The mean tap water TTHM level in the low-level site from three water treatment plants was 1.3 µg/l, CH was 0.9 µg/l, BDCM was 0.3 µg/l, and DBCM was 0.1 µg/l. The corresponding levels at the highest level site (Petrasiunai) were 21.9, 17.7, 3.6, and 0.5 µg/l, respectively. Bromoform was below the limit of detection at all sites. There was low seasonal variation in the THM levels measured at the sites and little spatial and temporal variability between the high and low sites. Although there was a difference in the TTHM concentration between Petrasiunai and the other sites, there was no difference in the levels of the other halogenated DBPs, which were undetectable or present at low or sub µg/l levels. The mean levels (and SDs) of the dihalogenated and trihalogenated HAAs for Petrasiunai were 0.5 (0.7) and 0.3 (0.7) µg/l, respectively, whereas they were 0.3 (0.8) and 0.1 (0.2) µg/l, respectively, for the other sites combined. All the mean values for the other individual halogenated DBPs (ie, haloacetonitriles, haloketones, chloropicrin, chloral hydrate and monohalogenated HAAs) were less than 1.0 µg/l each for Petrasiunai and the other sites. Thus, because only THM levels were substantially different between Petrasiunai and the other sites, only THM data were included in this analysis. The correlation between individual THM concentrations was high (r=0.91–0.99, p<0.05), as were the correlations between each month of the first trimester (r=0.88–0.96, p<0.05). These correlations are the result of limited variability in the amount of THM produced at these groundwater treatment plants.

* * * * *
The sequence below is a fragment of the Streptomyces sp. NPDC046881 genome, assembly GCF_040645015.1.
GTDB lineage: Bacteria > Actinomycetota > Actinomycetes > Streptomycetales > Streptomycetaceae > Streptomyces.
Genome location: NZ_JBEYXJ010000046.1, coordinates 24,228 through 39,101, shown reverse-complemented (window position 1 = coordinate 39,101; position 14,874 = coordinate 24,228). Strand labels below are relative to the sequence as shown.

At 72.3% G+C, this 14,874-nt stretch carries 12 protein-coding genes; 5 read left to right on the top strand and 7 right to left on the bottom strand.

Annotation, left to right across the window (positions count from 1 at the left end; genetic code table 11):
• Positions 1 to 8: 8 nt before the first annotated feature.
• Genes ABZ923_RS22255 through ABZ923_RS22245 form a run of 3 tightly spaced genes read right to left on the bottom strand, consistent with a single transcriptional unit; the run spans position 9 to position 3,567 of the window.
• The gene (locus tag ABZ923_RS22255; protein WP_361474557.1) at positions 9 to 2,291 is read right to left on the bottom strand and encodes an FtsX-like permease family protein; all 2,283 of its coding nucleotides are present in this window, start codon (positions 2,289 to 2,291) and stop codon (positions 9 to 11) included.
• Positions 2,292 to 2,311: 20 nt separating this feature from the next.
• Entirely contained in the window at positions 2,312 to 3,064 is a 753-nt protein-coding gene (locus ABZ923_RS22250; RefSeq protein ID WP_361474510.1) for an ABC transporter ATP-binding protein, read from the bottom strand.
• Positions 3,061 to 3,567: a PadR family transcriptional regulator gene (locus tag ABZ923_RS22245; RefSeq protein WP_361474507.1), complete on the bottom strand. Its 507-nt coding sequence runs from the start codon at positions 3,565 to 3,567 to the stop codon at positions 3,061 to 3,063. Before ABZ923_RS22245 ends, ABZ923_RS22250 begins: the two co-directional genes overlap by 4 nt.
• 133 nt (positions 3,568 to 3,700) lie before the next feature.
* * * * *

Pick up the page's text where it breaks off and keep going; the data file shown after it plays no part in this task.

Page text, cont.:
We found little evidence of a relationship between the TTHM concentrations in the maternal residential water supply during the first trimester of pregnancy and the risk of congenital anomalies (table 1). Crude (unadjusted) and adjusted analyses showed similar risk estimates. In multivariate logistic regression analyses, the adjusted ORs of congenital heart anomalies (OR 1.54, 95% CI 0.89 to 2.68) and urogenital anomalies (OR 3.01, 95% CI 1.11 to 8.16) were elevated in the high versus low TTHM level sites.
Daily THM uptake
The total estimated individual uptake of TTHM during the first trimester of pregnancy ranged between 0.003 and 2.448 mg/d. The total CH uptake ranged between 0.001 and 2.109 mg/d. In general, mothers supplied with water with a higher CH concentration generally had a higher total internal dose. Daily uptake of BDCM ranged between 0.000 and 0.436 mg/d, and DBCM ranged between 0.000 and 0.093 mg/d. Bromoform was below the limit of detection.
Congenital anomalies risk factors
Table 2 shows the percent distribution of congenital anomalies by maternal characteristics. The women who participated in the study were predominantly Lithuanian in ethnic origin (97.5%) and did not smoke (93.4%). Their mean age was 28.4 years, and the women tended to be highly educated (44.7% with a university degree). In general, any congenital anomaly was more common in the babies of mothers with one or more of the following characteristics: not married, underweight or normal weight, second or over infant and previous preterm delivery.